19 Years Old Romanian Textile Artisan Vladimir Andrei Does Preparation and Spinning Hemp Fiber
On the verge of the 4th industrial revolution, the era of the robots doing people’s tasks and 3D printers creating everything, it is important to understand that we must preserve our age-old knowledge. Take an artisan like 19 years old Vladimir Andrei. If you haven’t heard his story, you will be surprised to know that this young man does everything manually: knitting, weaving, preparation and hand spinning hemp fibers and wool.
People who still practice traditional fiber arts are very rare, especially the young people who can pass it down to the next generations. It’s what makes us humans and is our responsibility to support these people in doing what they do.
Guys like him are as rare as hen’s teeth in these times, but there’s one thing they all have in common: they are willing to teach others, to share their secrets. It’s in their blood. The trade is learned and passed forward.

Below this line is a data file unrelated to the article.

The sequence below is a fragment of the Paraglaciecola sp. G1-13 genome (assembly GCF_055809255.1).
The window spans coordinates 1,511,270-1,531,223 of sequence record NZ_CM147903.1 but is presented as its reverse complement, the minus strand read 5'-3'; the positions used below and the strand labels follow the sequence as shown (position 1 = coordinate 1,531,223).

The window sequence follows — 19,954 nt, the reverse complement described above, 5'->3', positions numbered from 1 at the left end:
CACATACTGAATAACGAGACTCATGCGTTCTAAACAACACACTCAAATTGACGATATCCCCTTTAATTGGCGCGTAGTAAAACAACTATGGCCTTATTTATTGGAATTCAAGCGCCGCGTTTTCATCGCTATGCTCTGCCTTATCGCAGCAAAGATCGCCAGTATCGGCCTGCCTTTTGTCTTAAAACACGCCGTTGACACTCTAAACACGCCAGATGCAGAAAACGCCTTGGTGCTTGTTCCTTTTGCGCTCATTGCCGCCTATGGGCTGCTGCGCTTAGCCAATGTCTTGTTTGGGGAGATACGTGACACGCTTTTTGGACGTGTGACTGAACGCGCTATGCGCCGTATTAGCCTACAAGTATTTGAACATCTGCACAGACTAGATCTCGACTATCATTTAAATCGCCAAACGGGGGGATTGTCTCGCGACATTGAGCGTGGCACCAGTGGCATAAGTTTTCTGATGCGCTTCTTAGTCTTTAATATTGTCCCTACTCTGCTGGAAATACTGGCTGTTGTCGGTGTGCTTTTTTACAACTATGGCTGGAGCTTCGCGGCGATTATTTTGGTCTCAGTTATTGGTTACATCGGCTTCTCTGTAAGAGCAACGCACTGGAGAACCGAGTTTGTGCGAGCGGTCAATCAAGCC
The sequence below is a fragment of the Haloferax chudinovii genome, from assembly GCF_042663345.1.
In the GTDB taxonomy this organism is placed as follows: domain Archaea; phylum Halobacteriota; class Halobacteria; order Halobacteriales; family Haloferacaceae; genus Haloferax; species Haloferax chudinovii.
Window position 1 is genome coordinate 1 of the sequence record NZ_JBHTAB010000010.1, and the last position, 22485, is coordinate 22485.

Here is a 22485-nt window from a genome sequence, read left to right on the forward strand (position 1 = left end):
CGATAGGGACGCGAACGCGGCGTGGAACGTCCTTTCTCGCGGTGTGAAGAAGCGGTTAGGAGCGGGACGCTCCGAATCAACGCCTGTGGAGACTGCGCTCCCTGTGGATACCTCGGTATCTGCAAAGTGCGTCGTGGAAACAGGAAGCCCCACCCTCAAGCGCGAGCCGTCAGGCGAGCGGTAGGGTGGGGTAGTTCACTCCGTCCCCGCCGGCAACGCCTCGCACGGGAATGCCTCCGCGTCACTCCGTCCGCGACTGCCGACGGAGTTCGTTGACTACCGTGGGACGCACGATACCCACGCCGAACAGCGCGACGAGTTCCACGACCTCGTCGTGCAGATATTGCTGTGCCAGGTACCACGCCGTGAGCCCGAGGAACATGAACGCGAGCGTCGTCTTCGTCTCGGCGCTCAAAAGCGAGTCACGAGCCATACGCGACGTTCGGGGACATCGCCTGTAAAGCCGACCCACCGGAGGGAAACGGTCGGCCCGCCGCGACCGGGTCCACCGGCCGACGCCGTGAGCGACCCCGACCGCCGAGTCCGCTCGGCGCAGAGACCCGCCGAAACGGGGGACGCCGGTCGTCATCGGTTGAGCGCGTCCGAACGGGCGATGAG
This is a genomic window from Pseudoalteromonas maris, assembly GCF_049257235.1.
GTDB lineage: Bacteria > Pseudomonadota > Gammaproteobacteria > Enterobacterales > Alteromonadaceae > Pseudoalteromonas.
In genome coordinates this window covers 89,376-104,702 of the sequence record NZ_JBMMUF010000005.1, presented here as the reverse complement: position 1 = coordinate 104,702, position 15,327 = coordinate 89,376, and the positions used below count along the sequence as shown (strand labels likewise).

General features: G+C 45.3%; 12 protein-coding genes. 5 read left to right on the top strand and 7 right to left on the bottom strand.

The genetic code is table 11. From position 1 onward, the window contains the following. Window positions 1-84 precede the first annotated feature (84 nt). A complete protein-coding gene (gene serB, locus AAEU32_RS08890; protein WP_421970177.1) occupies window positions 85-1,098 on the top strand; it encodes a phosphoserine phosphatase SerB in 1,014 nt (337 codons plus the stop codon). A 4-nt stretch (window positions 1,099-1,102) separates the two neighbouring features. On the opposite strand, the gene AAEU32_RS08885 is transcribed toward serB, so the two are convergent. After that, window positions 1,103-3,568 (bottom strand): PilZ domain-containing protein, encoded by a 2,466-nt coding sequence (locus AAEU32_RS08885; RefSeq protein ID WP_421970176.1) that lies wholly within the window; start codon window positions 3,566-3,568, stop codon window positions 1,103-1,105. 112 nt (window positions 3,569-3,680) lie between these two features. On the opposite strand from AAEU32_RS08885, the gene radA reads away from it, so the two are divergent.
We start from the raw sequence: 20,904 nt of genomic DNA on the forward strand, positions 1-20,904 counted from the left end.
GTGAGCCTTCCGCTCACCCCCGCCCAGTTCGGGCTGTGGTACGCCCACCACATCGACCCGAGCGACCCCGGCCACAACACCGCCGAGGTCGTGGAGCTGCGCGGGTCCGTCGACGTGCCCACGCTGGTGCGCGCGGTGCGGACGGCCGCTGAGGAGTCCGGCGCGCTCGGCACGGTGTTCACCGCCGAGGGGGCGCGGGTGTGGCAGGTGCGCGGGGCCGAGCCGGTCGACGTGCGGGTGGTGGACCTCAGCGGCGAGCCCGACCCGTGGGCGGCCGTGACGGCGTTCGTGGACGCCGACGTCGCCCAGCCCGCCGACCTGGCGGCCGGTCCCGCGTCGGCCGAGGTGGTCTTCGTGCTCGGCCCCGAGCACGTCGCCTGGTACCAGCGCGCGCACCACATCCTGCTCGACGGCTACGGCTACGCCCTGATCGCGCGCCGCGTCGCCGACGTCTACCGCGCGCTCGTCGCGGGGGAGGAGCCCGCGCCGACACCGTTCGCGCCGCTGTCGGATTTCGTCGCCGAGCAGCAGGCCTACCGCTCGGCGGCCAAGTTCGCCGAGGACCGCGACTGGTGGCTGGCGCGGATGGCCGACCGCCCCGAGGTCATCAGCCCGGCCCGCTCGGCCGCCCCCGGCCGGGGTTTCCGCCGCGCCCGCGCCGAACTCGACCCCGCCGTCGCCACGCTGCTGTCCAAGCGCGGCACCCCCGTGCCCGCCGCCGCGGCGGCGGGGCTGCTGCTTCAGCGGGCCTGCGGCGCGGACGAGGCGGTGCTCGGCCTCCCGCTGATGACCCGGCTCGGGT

Vladimir wouldn’t let us go. After showing us his weaving skills, spinning and hand combing wool, we move to the front yard for a short demonstration of preparation and spinning of hemp fibers.
Hemp fabric was grown and processed by poor peasants. In a twist of fate, this natural fabric is now appreciated for it’s scarceness and natural properties.
Hemp processing, from plant to fiber, involves many steps.
He starts from combing hemp to remove impurities and obtain the first rate material for spinning. He uses a heckle (ragilă), a wooden comb with long and sharp metal teeth.
What remains from this operation in the comb are short fibers (trăsură), which are separately heckled and spun into a thick yarn. These are used in the rope, baskets, rug making.
The fibers are arranged in layers, doused with water, and wrapped around the distaff so that the fibers to be parallel to the distaff. Vladimir explains that wet spinning ensures that the yarn is perfectly smooth.